Investing in your competitors isn’t a common business decision. However, this is precisely what we decided to do at the start of lockdown.
Let me explain. We wanted to improve the accessibility of our website. We knew we could do this easily and efficiently by just focussing on our website. Or we could take a radically different approach and invest in the underlying theme that powers it.
This would mean we could share the improvements with every website that used the same theme as us.
The Pro’s and Con’s of Custom vs. Stock Themes
In 2019, we switched the front-end theme in-use on this website from a custom theme, to an off-the-shelf one. There were a number of business, rather than technical reasons for this, for example, we wanted to:
- Focus on the content, not the aesthetic appearance of the website.
- Internalise as much of the technical development work as possible, or rather try and negate the need for it, in the first place.
- Minimise the time spent “designing and developing”, things versus launching, and then improving them over time.
All in all, we were pleased with this decision. Key benefits we’ve experienced since include:
- No external input or dependencies required, reducing costs and turn-around times.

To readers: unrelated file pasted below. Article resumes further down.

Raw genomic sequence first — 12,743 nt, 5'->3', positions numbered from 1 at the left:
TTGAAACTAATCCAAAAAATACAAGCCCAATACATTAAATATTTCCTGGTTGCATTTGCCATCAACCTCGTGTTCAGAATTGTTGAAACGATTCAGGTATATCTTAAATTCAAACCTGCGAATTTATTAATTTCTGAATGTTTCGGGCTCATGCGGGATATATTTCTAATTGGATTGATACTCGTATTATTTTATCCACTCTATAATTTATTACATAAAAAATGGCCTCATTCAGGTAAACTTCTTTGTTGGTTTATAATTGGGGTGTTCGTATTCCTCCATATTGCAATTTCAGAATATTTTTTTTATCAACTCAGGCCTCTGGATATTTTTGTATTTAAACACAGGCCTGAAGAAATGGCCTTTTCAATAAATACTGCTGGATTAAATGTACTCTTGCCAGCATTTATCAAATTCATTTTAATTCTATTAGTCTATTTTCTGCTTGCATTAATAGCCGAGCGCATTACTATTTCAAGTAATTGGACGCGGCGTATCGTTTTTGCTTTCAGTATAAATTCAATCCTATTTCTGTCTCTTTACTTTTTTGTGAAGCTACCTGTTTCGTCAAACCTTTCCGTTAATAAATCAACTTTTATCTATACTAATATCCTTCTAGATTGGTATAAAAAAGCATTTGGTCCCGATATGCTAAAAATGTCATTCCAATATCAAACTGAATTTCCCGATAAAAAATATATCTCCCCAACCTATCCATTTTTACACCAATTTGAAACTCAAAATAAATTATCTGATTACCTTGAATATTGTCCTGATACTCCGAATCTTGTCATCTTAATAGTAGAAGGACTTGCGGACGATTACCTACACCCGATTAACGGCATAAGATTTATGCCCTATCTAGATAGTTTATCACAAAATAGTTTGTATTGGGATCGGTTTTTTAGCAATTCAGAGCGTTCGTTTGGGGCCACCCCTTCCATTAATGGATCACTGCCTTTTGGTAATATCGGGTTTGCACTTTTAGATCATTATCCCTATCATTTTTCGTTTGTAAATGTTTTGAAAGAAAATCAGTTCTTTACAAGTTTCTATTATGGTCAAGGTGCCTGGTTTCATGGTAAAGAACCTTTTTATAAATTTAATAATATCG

- Maintaining the website is simpler, put simply it hasn’t been over-engineered from a front or back-end perspective.
- Editing and publishing key content types is as easy as it should be.
But like any decision there’s always a drawback. And a substantial one we encountered was due to the fact we had used a third-party vs. a custom theme – the accessibility of the website just wasn’t up to scratch.
Our options …
So, as I mentioned before we had two options to consider. We could make the necessary accessibility changes and enhancements to our website only, or we could contact the authors of the theme and invest in optimising the theme itself.
The first option would mean that only our website visitors would benefit from these changes. The second option meant 1,000’s of other websites would benefit from these changes.
Now from a commercial perspective, given a disproportionate number of websites using this theme are direct or indirect competitors, it could be deemed a somewhat dubious business decision. But we saw this as an opportunity to help people – the user’s of all these websites.
The technical bit
Making changes to a theme you haven’t written from scratch can lead to unforeseen complications. That’s why we commissioned the development team behind Crocal to implement the following:
- Add a Skip to main content option.
- Add Aria Labels where a text label is not visible on the screen.
- Add navigation aria label for all menus.
- Add titles for non decorative inline SVGs.
- Configure optimum contrast ratios for text over solid colours, gradients, semi-transparent colours, and background images.
- Edit styling options for inline links and other key interactive elements.
- Add a configuration option to open links in the same window for all external links.